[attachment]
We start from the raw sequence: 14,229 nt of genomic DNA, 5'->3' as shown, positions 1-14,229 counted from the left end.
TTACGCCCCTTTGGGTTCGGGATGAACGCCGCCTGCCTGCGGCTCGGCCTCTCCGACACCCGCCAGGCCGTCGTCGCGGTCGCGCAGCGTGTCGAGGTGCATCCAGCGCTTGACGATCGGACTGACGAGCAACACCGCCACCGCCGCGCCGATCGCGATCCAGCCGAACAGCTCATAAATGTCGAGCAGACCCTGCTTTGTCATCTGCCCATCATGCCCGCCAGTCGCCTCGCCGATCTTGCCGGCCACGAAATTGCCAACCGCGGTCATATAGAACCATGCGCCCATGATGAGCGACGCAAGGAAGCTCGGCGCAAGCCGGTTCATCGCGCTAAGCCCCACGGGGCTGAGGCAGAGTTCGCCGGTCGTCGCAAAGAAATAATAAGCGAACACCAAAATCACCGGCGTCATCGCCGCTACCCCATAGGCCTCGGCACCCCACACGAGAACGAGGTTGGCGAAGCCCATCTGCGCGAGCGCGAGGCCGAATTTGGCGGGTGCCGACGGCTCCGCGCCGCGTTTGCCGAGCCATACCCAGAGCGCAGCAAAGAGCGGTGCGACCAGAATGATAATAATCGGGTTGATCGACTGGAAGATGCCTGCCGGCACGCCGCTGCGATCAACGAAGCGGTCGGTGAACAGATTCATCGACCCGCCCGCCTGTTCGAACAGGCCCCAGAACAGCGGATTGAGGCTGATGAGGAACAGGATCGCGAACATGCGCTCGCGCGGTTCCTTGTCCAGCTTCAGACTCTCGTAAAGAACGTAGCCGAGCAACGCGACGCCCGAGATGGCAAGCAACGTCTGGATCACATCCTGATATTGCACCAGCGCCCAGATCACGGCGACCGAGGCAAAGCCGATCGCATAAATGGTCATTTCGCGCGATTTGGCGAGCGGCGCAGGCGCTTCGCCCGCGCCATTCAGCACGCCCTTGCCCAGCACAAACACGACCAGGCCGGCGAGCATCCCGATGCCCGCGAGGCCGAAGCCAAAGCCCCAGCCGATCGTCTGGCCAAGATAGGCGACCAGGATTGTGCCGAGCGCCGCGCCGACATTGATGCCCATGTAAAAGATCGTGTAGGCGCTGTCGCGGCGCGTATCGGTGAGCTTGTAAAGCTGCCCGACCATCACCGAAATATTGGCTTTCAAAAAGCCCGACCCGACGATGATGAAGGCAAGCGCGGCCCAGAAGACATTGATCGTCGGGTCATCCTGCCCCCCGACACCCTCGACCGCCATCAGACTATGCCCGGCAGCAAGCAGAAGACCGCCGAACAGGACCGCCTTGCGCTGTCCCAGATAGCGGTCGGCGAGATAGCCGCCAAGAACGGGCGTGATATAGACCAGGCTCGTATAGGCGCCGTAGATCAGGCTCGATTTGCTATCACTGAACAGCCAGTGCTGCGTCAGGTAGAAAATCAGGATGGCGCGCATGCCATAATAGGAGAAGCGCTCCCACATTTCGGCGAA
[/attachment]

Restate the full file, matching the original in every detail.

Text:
We start from the raw sequence: 14,229 nt of genomic DNA, 5'->3' as shown, positions 1-14,229 counted from the left end.
TTACGCCCCTTTGGGTTCGGGATGAACGCCGCCTGCCTGCGGCTCGGCCTCTCCGACACCCGCCAGGCCGTCGTCGCGGTCGCGCAGCGTGTCGAGGTGCATCCAGCGCTTGACGATCGGACTGACGAGCAACACCGCCACCGCCGCGCCGATCGCGATCCAGCCGAACAGCTCATAAATGTCGAGCAGACCCTGCTTTGTCATCTGCCCATCATGCCCGCCAGTCGCCTCGCCGATCTTGCCGGCCACGAAATTGCCAACCGCGGTCATATAGAACCATGCGCCCATGATGAGCGACGCAAGGAAGCTCGGCGCAAGCCGGTTCATCGCGCTAAGCCCCACGGGGCTGAGGCAGAGTTCGCCGGTCGTCGCAAAGAAATAATAAGCGAACACCAAAATCACCGGCGTCATCGCCGCTACCCCATAGGCCTCGGCACCCCACACGAGAACGAGGTTGGCGAAGCCCATCTGCGCGAGCGCGAGGCCGAATTTGGCGGGTGCCGACGGCTCCGCGCCGCGTTTGCCGAGCCATACCCAGAGCGCAGCAAAGAGCGGTGCGACCAGAATGATAATAATCGGGTTGATCGACTGGAAGATGCCTGCCGGCACGCCGCTGCGATCAACGAAGCGGTCGGTGAACAGATTCATCGACCCGCCCGCCTGTTCGAACAGGCCCCAGAACAGCGGATTGAGGCTGATGAGGAACAGGATCGCGAACATGCGCTCGCGCGGTTCCTTGTCCAGCTTCAGACTCTCGTAAAGAACGTAGCCGAGCAACGCGACGCCCGAGATGGCAAGCAACGTCTGGATCACATCCTGATATTGCACCAGCGCCCAGATCACGGCGACCGAGGCAAAGCCGATCGCATAAATGGTCATTTCGCGCGATTTGGCGAGCGGCGCAGGCGCTTCGCCCGCGCCATTCAGCACGCCCTTGCCCAGCACAAACACGACCAGGCCGGCGAGCATCCCGATGCCCGCGAGGCCGAAGCCAAAGCCCCAGCCGATCGTCTGGCCAAGATAGGCGACCAGGATTGTGCCGAGCGCCGCGCCGACATTGATGCCCATGTAAAAGATCGTGTAGGCGCTGTCGCGGCGCGTATCGGTGAGCTTGTAAAGCTGCCCGACCATCACCGAAATATTGGCTTTCAAAAAGCCCGACCCGACGATGATGAAGGCAAGCGCGGCCCAGAAGACATTGATCGTCGGGTCATCCTGCCCCCCGACACCCTCGACCGCCATCAGACTATGCCCGGCAGCAAGCAGAAGACCGCCGAACAGGACCGCCTTGCGCTGTCCCAGATAGCGGTCGGCGAGATAGCCGCCAAGAACGGGCGTGATATAGACCAGGCTCGTATAGGCGCCGTAGATCAGGCTCGATTTGCTATCACTGAACAGCCAGTGCTGCGTCAGGTAGAAAATCAGGATGGCGCGCATGCCATAATAGGAGAAGCGCTCCCACATTTCGGCGAA